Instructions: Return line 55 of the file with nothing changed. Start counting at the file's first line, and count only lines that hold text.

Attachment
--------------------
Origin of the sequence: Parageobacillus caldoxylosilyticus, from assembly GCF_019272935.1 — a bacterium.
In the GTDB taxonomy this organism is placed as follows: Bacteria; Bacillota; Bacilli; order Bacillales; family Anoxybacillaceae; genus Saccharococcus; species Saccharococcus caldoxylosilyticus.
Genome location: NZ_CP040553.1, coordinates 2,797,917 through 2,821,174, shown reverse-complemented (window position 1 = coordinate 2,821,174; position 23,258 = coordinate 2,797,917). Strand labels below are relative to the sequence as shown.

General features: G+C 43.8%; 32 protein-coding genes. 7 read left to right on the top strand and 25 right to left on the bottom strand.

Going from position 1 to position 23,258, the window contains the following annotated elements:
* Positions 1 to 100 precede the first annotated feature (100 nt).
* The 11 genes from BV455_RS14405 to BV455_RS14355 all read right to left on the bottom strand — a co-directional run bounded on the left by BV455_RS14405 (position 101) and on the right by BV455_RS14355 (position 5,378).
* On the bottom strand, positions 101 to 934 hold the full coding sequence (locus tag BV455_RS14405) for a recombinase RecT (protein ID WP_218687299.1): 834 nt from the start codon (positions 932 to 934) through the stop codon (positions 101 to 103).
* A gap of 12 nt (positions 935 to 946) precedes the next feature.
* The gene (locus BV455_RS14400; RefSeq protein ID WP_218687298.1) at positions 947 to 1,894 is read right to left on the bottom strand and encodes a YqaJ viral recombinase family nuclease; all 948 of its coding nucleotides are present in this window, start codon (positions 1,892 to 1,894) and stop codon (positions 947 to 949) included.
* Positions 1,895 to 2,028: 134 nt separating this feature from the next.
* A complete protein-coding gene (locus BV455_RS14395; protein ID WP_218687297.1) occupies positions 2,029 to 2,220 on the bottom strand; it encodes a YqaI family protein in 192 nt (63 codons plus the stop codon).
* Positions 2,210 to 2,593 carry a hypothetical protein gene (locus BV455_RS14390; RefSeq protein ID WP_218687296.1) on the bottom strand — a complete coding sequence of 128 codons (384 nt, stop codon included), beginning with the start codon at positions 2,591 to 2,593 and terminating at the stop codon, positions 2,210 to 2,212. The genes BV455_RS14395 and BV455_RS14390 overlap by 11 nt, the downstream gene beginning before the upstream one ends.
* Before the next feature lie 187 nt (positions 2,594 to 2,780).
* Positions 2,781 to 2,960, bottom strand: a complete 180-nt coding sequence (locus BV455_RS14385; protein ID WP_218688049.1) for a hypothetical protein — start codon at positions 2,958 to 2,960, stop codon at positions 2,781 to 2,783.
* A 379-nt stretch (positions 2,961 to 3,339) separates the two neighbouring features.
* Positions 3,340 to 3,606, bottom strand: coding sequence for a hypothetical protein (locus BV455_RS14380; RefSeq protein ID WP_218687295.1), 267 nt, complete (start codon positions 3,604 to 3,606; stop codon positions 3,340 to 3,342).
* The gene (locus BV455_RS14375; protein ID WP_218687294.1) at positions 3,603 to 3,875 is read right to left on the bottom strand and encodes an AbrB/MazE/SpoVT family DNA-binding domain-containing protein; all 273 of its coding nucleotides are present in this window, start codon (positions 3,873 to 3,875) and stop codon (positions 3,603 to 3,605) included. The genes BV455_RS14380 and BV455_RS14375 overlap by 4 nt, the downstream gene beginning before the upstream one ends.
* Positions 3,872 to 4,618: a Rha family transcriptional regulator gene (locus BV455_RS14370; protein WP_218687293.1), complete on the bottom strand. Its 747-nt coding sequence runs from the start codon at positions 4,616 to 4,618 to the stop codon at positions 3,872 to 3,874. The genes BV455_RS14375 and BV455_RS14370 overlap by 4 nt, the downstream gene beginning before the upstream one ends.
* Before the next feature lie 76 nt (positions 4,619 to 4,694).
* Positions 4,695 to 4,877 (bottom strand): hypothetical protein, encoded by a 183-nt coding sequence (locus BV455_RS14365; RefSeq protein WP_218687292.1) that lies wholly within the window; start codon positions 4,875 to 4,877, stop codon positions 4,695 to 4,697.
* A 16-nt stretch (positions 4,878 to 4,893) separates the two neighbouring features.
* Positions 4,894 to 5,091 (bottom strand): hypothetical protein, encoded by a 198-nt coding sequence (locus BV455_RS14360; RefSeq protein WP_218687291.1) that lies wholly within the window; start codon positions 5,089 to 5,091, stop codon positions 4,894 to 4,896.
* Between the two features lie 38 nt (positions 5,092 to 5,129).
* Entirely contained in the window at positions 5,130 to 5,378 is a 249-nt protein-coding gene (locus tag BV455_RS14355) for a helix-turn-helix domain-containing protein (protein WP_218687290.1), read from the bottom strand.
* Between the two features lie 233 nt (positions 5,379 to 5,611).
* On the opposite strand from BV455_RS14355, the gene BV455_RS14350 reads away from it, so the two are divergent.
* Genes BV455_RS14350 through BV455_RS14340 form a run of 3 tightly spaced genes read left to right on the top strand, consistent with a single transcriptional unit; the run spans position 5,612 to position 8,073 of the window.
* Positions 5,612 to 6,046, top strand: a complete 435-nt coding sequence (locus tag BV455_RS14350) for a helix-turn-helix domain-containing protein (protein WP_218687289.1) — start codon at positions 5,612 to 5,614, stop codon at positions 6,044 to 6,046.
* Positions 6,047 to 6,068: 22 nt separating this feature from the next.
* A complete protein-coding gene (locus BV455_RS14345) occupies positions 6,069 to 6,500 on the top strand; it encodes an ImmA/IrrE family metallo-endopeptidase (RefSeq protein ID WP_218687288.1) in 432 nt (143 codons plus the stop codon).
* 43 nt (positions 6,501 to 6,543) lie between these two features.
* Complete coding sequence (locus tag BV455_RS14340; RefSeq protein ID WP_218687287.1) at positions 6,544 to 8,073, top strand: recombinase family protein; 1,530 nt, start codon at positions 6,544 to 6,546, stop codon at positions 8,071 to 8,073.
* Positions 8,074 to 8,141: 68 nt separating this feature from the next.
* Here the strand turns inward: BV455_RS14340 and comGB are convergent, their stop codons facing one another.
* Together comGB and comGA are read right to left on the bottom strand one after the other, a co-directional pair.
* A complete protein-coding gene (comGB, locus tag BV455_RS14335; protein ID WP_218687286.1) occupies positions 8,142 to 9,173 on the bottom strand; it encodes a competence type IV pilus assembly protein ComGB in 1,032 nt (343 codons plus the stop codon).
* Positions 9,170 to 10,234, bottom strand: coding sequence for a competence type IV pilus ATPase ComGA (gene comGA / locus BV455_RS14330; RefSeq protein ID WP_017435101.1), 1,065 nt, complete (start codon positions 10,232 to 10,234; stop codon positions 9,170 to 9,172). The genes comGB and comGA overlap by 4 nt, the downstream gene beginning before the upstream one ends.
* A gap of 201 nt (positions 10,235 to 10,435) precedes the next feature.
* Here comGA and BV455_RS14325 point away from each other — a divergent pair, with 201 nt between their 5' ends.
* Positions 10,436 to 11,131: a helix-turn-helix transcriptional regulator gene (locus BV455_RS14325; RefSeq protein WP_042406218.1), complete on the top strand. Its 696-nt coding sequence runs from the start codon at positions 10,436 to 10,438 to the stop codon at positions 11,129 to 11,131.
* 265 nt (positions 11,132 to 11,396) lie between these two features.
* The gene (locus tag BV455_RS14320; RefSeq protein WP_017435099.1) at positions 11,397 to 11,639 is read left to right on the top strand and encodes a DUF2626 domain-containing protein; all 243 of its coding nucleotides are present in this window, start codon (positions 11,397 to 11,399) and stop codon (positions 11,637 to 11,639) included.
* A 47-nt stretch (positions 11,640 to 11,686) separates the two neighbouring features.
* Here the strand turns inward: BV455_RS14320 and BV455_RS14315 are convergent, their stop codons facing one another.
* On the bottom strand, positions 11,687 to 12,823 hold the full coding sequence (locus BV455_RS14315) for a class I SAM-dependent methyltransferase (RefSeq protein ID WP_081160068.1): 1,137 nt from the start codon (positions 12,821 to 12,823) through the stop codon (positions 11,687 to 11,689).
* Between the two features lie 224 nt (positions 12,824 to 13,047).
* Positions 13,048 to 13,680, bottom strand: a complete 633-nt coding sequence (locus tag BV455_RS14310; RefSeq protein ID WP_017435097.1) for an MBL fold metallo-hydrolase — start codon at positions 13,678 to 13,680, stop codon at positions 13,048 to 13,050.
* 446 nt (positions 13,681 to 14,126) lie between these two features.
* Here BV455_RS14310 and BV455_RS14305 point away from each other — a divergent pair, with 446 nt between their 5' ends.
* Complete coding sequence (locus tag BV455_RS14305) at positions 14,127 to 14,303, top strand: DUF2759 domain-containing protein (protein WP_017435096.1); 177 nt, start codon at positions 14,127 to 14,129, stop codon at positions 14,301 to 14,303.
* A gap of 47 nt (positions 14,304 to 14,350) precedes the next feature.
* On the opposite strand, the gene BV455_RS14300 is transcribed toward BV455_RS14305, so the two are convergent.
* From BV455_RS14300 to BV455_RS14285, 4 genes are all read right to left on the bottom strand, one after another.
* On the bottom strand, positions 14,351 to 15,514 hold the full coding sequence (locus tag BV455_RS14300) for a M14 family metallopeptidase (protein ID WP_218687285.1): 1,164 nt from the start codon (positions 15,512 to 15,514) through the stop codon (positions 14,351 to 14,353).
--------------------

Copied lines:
* On the bottom strand, positions 14,351 to 15,514 hold the full coding sequence (locus tag BV455_RS14300) for a M14 family metallopeptidase (protein ID WP_218687285.1): 1,164 nt from the start codon (positions 15,512 to 15,514) through the stop codon (positions 14,351 to 14,353).